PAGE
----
Structured educational model for SMBG: A model for primary care delivery

February 7, 2014

Source: British Journal of Healthcare Management  vol 19(11) pp526-530

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Date of publication: November 2013

Publication type: Journal

In a nutshell: This article looks at enabling people to take control of their diabetes, especially by self-monitoring their blood glucose (SMBG). By using the recommendations in the NSF.  the National Institute for Health and Care Excellence (NICE) (2009) guidelines and the Quality, Innovation, Productivity and Prevention (QIPP) programme.  a new initiative was  developed by the Aston Healthcare CCG in Knowsley in partnership with LifeScan (part of Johnson & Johnson).  There were a number of positive results from this initiative including prescribing savings of £18 564 on a total annual spend of £73 086.  

Length of publication: 5 pages

Some important notes: Insert text here

Acknowledgement: CINAHL


Audit of care home diabetes care starts

October 7, 2012

Source: NHS Diabetes

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Date of publication:  August 2012

Publication type: News article

In a nutshell: More than a quarter of care home residents are believed to have diabetes. This audit of procedures and practice in care homes will underpin future quality standards which will be used by the Care Quality Commission.

Length of publication: 1 web page 

Source: NHS Networks

The management of adult diabetes services in the NHS

June 7, 2012

Source: National Audit Office

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Date of publication: May 2012

Publication type: Report

In a nutshell: This report examines whether NHS England is providing recommended standards of care to people with diabetes. Despite some improvements since 2006-07, it concludes that value for money is not being delivered with poor performance against expected levels of care, low achievement of treatment standards and high numbers of avoidable deaths.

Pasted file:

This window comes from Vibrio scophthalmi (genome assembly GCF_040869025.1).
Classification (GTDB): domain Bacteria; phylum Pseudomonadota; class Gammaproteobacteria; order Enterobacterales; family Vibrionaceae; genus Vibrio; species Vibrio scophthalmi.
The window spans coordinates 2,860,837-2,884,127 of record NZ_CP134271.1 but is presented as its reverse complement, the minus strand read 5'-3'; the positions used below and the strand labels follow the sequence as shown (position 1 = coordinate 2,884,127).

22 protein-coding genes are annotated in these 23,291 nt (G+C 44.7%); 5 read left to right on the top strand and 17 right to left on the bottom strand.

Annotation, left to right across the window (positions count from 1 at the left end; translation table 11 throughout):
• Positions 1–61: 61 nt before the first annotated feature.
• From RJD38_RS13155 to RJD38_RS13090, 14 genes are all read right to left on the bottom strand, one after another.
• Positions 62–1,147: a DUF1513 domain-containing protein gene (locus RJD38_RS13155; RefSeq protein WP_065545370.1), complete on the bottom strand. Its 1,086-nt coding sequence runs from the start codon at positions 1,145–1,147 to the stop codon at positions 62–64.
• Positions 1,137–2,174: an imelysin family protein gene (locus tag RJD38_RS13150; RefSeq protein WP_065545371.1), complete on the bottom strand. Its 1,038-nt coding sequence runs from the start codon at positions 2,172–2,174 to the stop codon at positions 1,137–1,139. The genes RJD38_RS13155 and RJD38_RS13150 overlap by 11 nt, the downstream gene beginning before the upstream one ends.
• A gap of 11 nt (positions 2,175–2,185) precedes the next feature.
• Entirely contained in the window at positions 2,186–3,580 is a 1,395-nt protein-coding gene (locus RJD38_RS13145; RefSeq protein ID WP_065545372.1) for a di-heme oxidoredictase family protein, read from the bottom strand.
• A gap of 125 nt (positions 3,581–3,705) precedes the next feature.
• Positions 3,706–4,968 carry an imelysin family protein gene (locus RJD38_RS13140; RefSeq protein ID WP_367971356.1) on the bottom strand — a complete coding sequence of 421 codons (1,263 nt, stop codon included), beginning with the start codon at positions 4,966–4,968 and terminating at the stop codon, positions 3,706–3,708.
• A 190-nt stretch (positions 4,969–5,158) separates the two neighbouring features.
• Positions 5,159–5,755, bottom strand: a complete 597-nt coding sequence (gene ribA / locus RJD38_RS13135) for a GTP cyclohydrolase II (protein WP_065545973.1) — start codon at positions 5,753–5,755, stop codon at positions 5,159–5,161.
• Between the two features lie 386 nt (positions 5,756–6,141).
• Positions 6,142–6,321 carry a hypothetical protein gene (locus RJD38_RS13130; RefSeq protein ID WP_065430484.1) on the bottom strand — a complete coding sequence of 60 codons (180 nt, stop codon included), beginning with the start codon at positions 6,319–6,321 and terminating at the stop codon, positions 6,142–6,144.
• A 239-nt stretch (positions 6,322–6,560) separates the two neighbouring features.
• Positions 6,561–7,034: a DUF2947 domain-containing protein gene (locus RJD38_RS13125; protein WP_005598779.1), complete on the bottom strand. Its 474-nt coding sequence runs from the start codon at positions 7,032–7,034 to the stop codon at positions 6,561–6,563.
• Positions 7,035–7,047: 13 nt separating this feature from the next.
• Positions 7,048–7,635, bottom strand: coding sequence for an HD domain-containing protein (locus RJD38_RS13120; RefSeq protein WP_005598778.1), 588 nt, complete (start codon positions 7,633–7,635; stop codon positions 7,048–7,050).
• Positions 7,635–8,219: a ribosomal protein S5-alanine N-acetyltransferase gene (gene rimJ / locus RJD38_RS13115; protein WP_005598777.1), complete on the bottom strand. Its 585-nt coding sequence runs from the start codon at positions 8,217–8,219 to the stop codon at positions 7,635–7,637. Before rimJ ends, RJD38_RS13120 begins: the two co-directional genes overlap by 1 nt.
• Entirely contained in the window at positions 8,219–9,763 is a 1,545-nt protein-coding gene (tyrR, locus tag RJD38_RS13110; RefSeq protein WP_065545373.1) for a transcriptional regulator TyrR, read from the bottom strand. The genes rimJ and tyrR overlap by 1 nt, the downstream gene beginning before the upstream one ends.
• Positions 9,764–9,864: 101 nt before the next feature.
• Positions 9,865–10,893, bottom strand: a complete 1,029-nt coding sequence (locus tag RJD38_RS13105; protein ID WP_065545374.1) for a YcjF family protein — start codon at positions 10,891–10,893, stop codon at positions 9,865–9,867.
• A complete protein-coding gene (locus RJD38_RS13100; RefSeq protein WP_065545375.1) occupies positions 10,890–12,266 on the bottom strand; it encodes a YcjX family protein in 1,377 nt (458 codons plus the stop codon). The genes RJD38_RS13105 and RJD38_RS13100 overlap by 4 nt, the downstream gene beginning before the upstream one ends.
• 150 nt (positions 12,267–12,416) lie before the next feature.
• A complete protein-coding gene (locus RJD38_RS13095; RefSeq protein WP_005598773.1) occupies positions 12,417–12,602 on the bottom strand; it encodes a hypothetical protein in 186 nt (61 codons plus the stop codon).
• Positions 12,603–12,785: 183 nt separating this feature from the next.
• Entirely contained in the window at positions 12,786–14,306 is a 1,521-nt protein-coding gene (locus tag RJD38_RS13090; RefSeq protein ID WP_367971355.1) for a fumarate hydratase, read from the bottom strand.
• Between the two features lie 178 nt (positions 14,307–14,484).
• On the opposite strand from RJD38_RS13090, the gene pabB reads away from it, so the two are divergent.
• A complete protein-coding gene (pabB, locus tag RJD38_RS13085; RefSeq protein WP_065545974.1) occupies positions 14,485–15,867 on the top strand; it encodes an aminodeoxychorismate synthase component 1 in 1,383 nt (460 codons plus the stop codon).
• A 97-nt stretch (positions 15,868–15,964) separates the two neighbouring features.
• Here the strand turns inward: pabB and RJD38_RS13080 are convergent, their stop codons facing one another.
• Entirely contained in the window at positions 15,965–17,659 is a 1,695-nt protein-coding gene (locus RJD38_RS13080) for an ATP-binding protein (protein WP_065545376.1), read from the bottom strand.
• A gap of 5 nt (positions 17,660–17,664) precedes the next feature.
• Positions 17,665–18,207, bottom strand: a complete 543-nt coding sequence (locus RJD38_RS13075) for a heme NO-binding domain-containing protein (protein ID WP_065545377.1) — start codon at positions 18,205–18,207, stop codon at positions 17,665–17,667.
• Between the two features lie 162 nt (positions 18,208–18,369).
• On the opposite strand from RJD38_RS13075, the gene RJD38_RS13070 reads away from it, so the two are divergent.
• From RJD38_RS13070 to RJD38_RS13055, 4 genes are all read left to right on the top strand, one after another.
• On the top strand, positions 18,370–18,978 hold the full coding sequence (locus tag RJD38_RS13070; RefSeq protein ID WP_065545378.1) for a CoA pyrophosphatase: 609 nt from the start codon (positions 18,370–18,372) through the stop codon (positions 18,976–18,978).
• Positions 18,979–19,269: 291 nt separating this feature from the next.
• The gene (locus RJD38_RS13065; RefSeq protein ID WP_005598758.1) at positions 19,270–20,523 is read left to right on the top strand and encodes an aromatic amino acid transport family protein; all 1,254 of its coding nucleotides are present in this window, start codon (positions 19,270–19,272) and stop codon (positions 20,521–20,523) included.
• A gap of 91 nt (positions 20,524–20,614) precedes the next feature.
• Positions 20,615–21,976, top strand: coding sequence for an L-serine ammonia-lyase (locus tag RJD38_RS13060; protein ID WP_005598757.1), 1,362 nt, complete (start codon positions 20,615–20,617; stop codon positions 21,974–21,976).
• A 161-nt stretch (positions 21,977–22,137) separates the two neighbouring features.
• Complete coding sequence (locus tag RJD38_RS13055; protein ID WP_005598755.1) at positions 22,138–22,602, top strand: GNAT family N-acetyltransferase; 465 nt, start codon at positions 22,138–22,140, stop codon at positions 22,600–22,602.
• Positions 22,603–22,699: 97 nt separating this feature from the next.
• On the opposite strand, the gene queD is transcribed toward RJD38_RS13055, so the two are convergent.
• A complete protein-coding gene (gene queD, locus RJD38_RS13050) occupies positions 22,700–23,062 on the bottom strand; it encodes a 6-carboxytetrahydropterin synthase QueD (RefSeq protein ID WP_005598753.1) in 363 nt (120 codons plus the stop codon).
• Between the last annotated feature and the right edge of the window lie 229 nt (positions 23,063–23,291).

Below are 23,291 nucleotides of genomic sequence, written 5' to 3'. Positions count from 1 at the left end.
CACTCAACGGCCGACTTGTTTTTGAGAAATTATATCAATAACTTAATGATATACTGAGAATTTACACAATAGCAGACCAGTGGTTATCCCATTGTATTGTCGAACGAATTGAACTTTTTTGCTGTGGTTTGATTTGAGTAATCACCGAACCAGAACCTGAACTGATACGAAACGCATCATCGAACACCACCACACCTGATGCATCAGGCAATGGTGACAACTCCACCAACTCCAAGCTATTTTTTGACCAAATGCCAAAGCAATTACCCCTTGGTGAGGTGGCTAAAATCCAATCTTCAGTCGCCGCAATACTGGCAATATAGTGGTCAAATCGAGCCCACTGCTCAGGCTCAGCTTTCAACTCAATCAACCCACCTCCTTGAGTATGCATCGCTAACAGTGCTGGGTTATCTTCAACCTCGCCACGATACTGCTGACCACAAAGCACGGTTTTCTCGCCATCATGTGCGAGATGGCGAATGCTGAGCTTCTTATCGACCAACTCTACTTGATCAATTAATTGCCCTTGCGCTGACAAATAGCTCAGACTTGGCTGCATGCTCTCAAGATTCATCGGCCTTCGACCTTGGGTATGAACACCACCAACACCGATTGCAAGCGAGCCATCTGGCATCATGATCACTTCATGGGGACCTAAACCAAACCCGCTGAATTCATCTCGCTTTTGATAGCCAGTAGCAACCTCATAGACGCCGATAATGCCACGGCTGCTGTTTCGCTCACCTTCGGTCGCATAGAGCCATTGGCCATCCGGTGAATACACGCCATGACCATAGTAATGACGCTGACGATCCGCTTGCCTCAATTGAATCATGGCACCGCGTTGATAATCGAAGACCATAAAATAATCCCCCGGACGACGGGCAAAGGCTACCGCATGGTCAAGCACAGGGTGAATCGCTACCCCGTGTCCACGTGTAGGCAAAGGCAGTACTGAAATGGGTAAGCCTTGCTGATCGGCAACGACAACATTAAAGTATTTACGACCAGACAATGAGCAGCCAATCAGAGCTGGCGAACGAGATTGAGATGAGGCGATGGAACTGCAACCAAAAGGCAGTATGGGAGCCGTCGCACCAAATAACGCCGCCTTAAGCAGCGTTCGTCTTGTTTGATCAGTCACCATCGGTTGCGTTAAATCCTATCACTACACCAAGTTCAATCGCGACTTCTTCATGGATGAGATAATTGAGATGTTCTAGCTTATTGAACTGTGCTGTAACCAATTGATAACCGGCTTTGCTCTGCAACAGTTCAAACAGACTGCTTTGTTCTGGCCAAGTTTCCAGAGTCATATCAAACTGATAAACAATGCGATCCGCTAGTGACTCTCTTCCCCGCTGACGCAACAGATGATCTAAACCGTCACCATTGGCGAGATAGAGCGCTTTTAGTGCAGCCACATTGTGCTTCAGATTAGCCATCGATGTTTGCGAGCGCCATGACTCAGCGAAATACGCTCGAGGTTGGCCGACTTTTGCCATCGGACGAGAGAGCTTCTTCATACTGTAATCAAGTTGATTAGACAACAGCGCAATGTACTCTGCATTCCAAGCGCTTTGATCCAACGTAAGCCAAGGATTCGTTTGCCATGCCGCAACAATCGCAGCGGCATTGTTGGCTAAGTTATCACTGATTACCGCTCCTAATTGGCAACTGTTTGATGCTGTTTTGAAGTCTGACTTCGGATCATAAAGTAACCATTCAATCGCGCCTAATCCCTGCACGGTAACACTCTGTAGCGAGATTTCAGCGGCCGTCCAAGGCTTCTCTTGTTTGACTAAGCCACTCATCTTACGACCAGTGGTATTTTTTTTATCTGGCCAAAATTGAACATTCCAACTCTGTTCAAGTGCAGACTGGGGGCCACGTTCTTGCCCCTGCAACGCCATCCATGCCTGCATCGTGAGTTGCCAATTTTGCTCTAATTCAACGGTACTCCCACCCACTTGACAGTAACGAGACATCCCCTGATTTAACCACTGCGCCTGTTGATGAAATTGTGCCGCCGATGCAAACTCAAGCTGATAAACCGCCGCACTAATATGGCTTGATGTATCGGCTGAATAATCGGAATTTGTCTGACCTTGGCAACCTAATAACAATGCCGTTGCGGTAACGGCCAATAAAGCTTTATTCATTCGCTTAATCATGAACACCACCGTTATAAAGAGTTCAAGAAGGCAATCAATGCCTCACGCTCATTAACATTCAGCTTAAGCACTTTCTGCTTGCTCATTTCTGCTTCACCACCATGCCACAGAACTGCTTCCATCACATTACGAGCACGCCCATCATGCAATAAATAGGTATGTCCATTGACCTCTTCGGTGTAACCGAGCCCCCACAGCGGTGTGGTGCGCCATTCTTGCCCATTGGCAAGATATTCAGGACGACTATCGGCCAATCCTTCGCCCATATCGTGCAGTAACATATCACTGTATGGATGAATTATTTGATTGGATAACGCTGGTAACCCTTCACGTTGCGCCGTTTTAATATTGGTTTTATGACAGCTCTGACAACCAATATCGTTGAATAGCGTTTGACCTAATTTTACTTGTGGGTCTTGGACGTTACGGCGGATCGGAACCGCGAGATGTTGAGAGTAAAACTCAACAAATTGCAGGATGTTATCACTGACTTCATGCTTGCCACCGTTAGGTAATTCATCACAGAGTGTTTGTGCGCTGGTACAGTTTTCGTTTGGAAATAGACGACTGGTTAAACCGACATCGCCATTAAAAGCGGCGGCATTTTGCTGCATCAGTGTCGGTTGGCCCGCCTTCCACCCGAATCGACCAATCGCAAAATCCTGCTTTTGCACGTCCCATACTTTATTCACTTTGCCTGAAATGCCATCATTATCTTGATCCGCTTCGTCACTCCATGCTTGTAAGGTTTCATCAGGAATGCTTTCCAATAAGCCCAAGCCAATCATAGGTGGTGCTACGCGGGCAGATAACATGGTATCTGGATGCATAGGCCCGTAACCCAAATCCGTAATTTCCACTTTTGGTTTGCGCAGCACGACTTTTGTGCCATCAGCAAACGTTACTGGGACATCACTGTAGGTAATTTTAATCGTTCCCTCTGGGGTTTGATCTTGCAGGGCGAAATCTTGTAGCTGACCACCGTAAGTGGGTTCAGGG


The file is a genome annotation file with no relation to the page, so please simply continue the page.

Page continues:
Length of publication: 45 pages

Acknowledgements: NHS Networks

NICE publish draft version of diabetes quality standard

December 7, 2010

Source: NICE

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Date of publication: Nov 2010

Publication type: Web site

In a nutshell: NICE have published their draft version of the quality standard on diabetes to coincide with World Diabetes Day. It is currently out for consultation until 16 December 2010. The draft quality standard contains 15 statements each with quality measures demonstrating how best practice in diabetes care should look.

Length of publication: 1 pages

Acknowledgement: NHS Evidence – Health Management News Alert

Diabetes action plan 2010: quality care for diabetes in Scotland

August 27, 2010

Source: Scottish Government

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Date of publication: August 2010

Publication type: Report

In a nutshell: This action plan contributes to the Scottish Government’s quality strategy and includes sections on improving the health of people with diabetes in Scotland and reducing health inequalities; maximising the value of  investment; integrating health, care and other services.

Length of publication: 80 page pdf

Standards of Medical Care in Diabetes 2009

February 6, 2009

Source: Diabetes Care. Alexandria: Jan 2009. Vol. 32, Iss. 1; pg. S13, 49 pgs –

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Executive summary (7 pages) –

Year of publication: 2009

Publication type: Guideline

In a nutshell: These standards of care are intended to provide clinicians, patients, researchers, payors, and other interested individuals with the components of diabetes care, treatment goals, and tools to evaluate the quality of care.  The recommendations included are screening, diagnostic, and therapeutic actions that are known or believed to favorably affect health outcomes of patients with diabetes.  A grading system (Table 1), developed by the American Diabetes Association (ADA) and modeled after existing methods, was utilized to clarify and codify the evidence that forms the basis for the recommendations.

Length of publication: 49 pages (see link below for executive summary)

Some important notes: You will need an NHS Athens username and password to access this article. If you cannot access the full text, please contact your local NHS library.

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Acknowledgement: ProQuest